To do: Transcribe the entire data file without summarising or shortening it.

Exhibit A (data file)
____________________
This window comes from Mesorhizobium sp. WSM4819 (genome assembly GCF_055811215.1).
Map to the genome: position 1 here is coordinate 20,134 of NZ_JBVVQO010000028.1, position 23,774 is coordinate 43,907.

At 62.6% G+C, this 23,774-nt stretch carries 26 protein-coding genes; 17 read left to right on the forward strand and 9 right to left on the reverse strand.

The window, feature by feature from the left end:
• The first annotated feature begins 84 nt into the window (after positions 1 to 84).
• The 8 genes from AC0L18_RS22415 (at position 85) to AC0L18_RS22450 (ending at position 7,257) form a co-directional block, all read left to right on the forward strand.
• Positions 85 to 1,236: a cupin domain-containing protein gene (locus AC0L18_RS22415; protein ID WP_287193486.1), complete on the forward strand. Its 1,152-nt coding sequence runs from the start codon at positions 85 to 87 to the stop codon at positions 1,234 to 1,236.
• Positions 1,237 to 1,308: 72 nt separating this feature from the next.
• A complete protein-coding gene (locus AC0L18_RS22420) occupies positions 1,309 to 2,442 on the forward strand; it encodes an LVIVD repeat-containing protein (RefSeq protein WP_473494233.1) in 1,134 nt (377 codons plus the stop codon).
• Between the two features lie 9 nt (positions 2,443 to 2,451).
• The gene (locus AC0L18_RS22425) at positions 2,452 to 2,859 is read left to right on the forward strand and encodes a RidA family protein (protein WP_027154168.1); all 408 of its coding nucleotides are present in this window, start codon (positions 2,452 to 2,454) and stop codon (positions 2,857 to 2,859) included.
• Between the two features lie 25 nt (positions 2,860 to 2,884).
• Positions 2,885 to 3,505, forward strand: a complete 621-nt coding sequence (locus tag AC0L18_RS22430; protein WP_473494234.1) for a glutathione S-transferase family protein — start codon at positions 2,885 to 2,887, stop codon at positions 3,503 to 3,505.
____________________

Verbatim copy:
This window comes from Mesorhizobium sp. WSM4819 (genome assembly GCF_055811215.1).
Map to the genome: position 1 here is coordinate 20,134 of NZ_JBVVQO010000028.1, position 23,774 is coordinate 43,907.

At 62.6% G+C, this 23,774-nt stretch carries 26 protein-coding genes; 17 read left to right on the forward strand and 9 right to left on the reverse strand.

The window, feature by feature from the left end:
• The first annotated feature begins 84 nt into the window (after positions 1 to 84).
• The 8 genes from AC0L18_RS22415 (at position 85) to AC0L18_RS22450 (ending at position 7,257) form a co-directional block, all read left to right on the forward strand.
• Positions 85 to 1,236: a cupin domain-containing protein gene (locus AC0L18_RS22415; protein ID WP_287193486.1), complete on the forward strand. Its 1,152-nt coding sequence runs from the start codon at positions 85 to 87 to the stop codon at positions 1,234 to 1,236.
• Positions 1,237 to 1,308: 72 nt separating this feature from the next.
• A complete protein-coding gene (locus AC0L18_RS22420) occupies positions 1,309 to 2,442 on the forward strand; it encodes an LVIVD repeat-containing protein (RefSeq protein WP_473494233.1) in 1,134 nt (377 codons plus the stop codon).
• Between the two features lie 9 nt (positions 2,443 to 2,451).
• The gene (locus AC0L18_RS22425) at positions 2,452 to 2,859 is read left to right on the forward strand and encodes a RidA family protein (protein WP_027154168.1); all 408 of its coding nucleotides are present in this window, start codon (positions 2,452 to 2,454) and stop codon (positions 2,857 to 2,859) included.
• Between the two features lie 25 nt (positions 2,860 to 2,884).
• Positions 2,885 to 3,505, forward strand: a complete 621-nt coding sequence (locus tag AC0L18_RS22430; protein WP_473494234.1) for a glutathione S-transferase family protein — start codon at positions 2,885 to 2,887, stop codon at positions 3,503 to 3,505.